Grant recipients to further infectious disease research

Five investigators to be given $15,000 to carry out studies in 2014.
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Dec 18, 2013
By dvm360.com staff

Recipients of the 2013 Advancement of Equine Research Awards will spend 2014 with $15,000 in grant money to research the diagnosis, pathogenesis, transmission, control and prevention of equine infectious diseases. Boehringer Ingelheim Vetmedica Inc. selected five equine researchers: Noah Cohen, VMD, MPH, PhD, DACVIM, Nicola Pusterla, DVM, PhD, DACVIM, David Horohov, PhD, Ramiro E. Toribio, DVM, PhD, DACVIM, and Ashely G. Boye, DVM, DACVIM, to work toward future improvements in infectious disease management.

An independent panel of equine practitioners, university professors and veterinary medicine researchers selected the recipients from among numerous proposals. “Along with our review board, I am impressed by both the quality of this year’s proposals and the innovative approaches to the problem. We look forward to working with these outstanding researchers to find practical solutions that ultimately can improve the quality of life for horses,” says Steve Grubbs, DVM, PhD, DACVIM, equine technical manager with Boehringer Ingelheim.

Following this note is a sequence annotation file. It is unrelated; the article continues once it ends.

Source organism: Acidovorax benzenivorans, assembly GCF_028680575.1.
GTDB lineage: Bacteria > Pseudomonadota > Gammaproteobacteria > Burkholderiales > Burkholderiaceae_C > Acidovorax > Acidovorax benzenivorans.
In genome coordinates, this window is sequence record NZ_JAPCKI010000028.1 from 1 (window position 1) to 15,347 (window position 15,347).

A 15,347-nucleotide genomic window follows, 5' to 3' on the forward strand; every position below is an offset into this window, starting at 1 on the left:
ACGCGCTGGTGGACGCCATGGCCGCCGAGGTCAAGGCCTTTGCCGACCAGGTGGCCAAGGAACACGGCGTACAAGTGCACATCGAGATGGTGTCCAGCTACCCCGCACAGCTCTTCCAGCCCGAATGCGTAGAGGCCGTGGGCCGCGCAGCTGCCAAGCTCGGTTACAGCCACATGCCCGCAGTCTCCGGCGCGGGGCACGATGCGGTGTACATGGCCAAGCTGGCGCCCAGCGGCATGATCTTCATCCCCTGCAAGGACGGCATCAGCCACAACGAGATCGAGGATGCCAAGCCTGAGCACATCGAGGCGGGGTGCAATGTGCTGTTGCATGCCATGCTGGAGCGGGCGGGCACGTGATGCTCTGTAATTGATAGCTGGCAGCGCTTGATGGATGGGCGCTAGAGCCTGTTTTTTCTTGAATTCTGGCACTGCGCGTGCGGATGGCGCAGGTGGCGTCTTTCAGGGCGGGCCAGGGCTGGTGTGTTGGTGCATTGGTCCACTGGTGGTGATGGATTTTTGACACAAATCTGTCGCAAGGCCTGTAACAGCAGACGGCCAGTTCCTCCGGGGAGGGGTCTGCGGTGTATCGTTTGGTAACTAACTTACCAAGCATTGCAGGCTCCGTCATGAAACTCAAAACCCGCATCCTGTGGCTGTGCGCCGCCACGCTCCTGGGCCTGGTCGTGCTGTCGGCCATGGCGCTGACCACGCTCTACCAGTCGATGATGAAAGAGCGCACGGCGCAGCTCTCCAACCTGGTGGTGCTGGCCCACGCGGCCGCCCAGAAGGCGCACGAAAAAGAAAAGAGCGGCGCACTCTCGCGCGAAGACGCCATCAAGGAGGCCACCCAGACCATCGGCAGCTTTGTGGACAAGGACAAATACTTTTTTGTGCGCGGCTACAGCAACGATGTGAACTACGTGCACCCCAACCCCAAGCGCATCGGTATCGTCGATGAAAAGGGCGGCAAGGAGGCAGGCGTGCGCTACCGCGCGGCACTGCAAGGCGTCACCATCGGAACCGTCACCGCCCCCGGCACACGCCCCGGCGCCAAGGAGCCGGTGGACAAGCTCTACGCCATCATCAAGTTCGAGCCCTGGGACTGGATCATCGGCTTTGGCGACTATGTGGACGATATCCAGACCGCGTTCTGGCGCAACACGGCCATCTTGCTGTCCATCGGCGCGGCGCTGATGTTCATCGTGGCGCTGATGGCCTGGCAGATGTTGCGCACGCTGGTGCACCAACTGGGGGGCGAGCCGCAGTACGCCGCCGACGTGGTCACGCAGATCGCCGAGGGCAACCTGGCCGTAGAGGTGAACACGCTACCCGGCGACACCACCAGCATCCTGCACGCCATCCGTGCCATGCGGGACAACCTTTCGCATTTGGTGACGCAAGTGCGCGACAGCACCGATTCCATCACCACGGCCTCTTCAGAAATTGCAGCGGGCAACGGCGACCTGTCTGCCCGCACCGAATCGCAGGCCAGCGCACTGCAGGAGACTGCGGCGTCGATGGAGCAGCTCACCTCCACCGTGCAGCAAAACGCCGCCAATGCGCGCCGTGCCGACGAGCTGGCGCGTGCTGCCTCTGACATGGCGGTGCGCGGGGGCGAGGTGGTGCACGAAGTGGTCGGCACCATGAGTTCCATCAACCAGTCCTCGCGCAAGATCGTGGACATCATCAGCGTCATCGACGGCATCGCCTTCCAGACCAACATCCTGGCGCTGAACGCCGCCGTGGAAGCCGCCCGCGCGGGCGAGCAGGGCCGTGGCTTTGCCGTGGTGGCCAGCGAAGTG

Winning proposals

> Cohen, a professor at Texas A&M University: “Is diversity of the fecal microbiome associated with risk of Rhodoccocus equi foal pneumonia?” > David Horohov, PhD, professor at the University of Kentucky: “Subisotypic differences in the immunoglobulin G response to Lawsonia intracellularis in vaccinated, seropositive and clinically affected horses”

> Pusterla, a professor at the University of California-Davis: “Investigation of the presence of novel viruses in nasal secretions of horses with infectious upper respiratory tract disease”

> Toribio, associate professor at Ohio State University: “Dynamics of the equine fecal microbiome in response to antibiotics”

> Boye, an assistant professor of medicine at the University of Pennsylvania: “Determining optimal sampling site for strangles carriers using loop-mediated isothermal (LAMP) PCR.

“We are excited about the diversity of this year’s research topics,” Grubbs says. “Infectious diseases are complex problems that require an integrated approach that includes everything from prevention to proper diagnosis to timely vaccinations.”

Veterinarians, diagnosticians and public and private researchers in the United States and Canada are eligible to submit proposals for the 2014 awards, which will be announced next spring. Awards will be selected based on established criteria, including potential impact on the equine industry, originality and scientific quality, and probability of success in completing the yearlong studies. For more information and complete submission instructions, go to equinediseaseresearch.com.